Wall Street isn’t like ‘Wolf of Wall Street’, says John LeFevre, the man behind the parody Twitter feed, Goldman Sachs Elevator.
But it’s not because the culture is more staid in reality — the debauchery is real.
“I’m saying Wolf of Wall Street is about scumbags who dropped out of community college and went to Long Island and commit crimes and partied like rock stars,” said LeFevre in an interview with Andrew Ross Sorkin on CNBC’s Squawk Box.
“A lot of the manifestations of greed and excess and deviance and debauchery you see in the best and the brightest. The guys who went to Ivy League, the ones who went to Morgan Stanley, Goldman Sachs.”
After Martin Scorsese’s ‘Wolf of Wall Street’ hit theatres, there was a ton of debate on whether or not the protagonist, Jordan Belfort, and his wild lifestyle represented Wall Street in general. To LeFevre, Scorsese got the behaviour right.
It’s the behaviour that he wanted to illuminate with his memoir “Straight to Hell: True Tales of Deviance, Debauchery, and Billion-Dollar Deals” — a book detailing his days on Wall Street with drugs and prostitutes. The book was released today.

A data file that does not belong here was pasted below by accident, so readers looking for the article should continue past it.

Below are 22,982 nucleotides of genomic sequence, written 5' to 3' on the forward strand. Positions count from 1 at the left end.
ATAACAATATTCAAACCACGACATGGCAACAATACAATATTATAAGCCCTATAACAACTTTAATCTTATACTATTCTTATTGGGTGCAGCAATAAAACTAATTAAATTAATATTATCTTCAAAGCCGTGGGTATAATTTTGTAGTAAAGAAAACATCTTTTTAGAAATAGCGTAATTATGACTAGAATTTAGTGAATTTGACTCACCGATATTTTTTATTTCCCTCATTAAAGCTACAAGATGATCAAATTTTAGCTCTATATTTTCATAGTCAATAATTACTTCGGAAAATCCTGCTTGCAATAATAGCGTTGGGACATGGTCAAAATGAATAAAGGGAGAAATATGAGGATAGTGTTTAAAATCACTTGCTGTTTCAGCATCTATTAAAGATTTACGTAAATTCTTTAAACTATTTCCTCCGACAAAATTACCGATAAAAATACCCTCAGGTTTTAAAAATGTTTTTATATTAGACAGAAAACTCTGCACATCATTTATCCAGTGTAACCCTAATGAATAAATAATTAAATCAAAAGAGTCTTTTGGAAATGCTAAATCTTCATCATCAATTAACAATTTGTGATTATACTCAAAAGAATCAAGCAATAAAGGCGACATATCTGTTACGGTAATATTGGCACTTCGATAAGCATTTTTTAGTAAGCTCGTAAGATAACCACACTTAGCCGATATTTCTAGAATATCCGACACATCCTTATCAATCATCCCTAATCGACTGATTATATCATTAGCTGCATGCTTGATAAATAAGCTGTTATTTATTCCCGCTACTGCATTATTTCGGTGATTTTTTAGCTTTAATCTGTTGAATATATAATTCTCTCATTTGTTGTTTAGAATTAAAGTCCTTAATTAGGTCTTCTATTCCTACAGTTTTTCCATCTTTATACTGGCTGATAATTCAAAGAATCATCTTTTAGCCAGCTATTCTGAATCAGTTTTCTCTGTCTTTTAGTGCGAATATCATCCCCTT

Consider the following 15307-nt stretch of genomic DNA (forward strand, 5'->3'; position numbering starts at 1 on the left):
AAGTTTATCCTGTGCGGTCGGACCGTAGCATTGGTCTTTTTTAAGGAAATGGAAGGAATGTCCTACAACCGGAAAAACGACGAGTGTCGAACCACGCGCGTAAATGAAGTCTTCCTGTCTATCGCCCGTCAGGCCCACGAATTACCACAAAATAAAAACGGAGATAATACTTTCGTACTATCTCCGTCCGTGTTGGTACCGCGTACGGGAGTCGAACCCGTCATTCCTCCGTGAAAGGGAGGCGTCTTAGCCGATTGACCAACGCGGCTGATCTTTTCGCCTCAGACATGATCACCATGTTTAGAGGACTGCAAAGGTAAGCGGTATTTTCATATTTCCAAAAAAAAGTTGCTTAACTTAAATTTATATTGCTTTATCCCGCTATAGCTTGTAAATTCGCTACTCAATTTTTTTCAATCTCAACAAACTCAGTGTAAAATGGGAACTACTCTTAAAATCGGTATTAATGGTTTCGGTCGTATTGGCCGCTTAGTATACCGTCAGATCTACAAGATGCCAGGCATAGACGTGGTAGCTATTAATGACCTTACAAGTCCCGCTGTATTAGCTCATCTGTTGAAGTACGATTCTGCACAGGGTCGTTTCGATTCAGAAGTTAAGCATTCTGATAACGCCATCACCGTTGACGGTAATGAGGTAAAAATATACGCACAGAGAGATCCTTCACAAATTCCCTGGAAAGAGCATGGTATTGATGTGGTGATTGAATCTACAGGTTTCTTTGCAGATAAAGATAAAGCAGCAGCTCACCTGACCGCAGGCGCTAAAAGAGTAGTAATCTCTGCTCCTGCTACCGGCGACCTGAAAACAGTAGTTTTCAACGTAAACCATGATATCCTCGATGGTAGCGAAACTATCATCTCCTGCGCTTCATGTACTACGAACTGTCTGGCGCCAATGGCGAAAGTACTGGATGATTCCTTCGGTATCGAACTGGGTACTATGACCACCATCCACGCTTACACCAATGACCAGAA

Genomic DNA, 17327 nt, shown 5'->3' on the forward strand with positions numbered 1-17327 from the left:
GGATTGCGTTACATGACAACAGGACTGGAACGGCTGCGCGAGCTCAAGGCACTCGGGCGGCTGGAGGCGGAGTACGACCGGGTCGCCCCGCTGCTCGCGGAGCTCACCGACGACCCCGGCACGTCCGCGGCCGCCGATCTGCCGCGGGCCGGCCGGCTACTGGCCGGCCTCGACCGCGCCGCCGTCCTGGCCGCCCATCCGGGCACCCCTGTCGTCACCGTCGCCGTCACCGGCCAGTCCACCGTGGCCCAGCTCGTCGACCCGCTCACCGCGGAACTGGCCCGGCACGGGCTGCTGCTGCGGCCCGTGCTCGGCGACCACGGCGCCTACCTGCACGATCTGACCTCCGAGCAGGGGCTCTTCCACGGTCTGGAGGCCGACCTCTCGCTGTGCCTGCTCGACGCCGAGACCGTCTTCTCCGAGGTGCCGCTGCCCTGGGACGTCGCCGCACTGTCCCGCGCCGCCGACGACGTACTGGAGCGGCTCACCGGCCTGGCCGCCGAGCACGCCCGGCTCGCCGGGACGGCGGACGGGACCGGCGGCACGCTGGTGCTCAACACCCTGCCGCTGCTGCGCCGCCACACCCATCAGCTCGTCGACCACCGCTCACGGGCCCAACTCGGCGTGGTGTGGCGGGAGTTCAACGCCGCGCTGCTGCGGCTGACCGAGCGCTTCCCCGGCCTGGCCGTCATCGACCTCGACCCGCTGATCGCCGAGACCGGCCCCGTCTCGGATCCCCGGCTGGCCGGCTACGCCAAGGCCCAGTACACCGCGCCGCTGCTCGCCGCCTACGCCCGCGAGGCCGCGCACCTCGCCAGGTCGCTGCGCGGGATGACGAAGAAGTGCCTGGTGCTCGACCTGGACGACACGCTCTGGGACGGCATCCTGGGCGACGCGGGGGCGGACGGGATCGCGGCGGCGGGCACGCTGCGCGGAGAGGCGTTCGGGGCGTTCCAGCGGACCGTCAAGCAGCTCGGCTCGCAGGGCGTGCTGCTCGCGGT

LeFevre landed the book deal after the massive success of his parody twitter handle, @gselevator, which is styled to seem as if the user is overhearing elevator conversations at Goldman.
It has over 718,000 followers, and tries to capture the tone of an over-privileged, brash banker:
Though having never been a Goldman employee, LeFevre had worked as a Citigroup for seven years.
“The success of the account I don’t think really had anything to do with whether or not people thought I was actually in an elevator at Goldman Sachs,” he said. “I mean that’s preposterous.”
LeFevre’s first publisher for “Straight to Hell” cancelled the contract when Sorkin revealed his identity in early 2014. The manuscript was immediately snapped up by Atlantic Monthly Press.
His twitter followers also continued to rise after the story broke. So perhaps he has a point.